A boost for research on gun violence

A boost for research on gun violence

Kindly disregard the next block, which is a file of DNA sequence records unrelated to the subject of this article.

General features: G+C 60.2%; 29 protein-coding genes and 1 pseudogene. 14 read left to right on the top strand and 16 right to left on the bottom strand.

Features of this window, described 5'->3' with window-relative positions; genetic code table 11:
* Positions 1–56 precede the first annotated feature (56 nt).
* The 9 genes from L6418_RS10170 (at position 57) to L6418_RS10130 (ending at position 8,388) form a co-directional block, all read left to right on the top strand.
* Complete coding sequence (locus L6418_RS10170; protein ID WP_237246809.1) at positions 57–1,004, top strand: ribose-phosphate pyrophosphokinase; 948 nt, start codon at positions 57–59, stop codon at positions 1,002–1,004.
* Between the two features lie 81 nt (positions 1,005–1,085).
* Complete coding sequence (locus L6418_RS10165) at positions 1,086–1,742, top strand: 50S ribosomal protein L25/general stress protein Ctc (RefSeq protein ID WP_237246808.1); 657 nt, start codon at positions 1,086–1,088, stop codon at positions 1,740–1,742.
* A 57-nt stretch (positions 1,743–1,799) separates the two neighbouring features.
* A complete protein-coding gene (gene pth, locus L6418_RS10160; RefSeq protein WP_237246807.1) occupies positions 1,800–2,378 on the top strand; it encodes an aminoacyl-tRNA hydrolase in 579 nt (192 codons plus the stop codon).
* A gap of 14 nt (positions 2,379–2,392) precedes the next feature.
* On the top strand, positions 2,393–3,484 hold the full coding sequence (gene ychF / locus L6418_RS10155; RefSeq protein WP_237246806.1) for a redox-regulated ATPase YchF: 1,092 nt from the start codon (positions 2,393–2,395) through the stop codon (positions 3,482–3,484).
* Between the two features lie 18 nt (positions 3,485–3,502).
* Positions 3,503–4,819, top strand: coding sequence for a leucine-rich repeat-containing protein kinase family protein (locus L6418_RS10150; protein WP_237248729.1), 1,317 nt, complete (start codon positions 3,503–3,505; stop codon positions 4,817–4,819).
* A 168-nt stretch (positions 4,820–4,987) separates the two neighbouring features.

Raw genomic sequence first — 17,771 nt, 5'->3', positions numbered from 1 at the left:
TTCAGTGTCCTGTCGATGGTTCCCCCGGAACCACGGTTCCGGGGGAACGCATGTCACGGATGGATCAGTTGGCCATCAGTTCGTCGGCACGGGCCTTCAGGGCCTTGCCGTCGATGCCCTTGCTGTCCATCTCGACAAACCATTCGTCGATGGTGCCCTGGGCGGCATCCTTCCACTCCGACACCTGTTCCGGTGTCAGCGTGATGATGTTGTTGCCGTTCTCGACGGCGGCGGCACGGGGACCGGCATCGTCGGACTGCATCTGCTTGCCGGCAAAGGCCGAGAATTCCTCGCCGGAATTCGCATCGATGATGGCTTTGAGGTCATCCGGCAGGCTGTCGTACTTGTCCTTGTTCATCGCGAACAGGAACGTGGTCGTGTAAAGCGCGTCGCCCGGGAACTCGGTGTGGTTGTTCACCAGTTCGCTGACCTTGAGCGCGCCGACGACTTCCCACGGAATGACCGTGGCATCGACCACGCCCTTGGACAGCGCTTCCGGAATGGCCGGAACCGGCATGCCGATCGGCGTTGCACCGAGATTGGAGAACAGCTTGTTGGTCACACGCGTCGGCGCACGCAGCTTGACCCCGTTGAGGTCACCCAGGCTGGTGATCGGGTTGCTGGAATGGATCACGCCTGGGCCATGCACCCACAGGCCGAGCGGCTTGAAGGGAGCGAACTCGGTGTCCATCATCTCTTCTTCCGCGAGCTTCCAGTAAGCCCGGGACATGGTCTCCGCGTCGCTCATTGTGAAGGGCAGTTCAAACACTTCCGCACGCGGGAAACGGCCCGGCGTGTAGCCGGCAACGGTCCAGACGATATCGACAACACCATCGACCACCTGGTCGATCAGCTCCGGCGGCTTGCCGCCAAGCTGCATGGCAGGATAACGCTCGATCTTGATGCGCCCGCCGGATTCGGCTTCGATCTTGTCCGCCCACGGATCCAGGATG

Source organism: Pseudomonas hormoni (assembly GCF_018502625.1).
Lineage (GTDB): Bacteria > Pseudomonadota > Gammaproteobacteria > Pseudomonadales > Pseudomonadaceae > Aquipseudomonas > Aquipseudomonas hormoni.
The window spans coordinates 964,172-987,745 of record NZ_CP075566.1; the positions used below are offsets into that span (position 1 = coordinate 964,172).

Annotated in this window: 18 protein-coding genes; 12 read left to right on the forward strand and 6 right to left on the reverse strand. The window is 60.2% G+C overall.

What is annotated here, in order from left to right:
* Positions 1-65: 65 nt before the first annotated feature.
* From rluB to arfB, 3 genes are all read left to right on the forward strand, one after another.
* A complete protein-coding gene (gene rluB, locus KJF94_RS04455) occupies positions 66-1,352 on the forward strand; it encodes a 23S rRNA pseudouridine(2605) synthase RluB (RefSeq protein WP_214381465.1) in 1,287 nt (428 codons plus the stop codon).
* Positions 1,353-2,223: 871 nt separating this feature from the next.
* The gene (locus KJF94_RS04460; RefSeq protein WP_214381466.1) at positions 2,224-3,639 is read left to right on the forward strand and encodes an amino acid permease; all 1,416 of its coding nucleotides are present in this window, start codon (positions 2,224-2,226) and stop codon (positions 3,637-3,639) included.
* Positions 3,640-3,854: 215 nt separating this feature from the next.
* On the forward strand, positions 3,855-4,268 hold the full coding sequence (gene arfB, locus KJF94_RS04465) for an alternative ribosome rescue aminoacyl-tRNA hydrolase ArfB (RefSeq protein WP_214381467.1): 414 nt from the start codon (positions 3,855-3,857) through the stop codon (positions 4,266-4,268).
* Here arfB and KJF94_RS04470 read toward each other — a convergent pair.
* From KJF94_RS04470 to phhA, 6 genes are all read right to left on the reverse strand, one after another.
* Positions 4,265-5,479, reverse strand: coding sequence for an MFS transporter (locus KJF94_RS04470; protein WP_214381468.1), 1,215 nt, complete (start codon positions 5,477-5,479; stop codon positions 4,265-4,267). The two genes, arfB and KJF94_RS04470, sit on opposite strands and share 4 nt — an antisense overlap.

Minneapolis Police Department crime lab technicians identified the locations of shell casings on the sidewalk outside the Clientele Barber Shop in Minneapolis, where three people were shot, one of them fatally, on Sept. 9. When the head of the U.S. Centers for Disease Control and Prevention called gun violence a “serious public health threat” in a recent interview, it may have seemed like garden-variety politics. It was anything but. Rochelle Walensky, the CDC’s director, was ending more than two decades of official near-silence on the topic — and suggesting a better approach may finally be on the way. The last time a CDC director attempted to address gun violence was in the mid-1990s, when some of the agency’s research had connected home firearm ownership to higher rates of gun deaths. A Republican Congress, heeding industry lobbyists, promptly passed legislation blocking the CDC from spending resources to “advocate or promote gun control.” For good measure, it also cut $2.6 million from the agency’s budget — the exact amount spent on gun research the prior year. Over the next quarter-century, virtually all federally funded gun research ground to a halt. With few grants available, academics avoided the issue. Published research fell by 64% between 1998 and 2012. Although gun violence is the second-leading cause of death among young Americans, the U.S. government spent only $12 million to study the topic — extending a grand total of 32 grants — between 2007 and 2018. Cancer, the third-leading cause, received $335 million a […]

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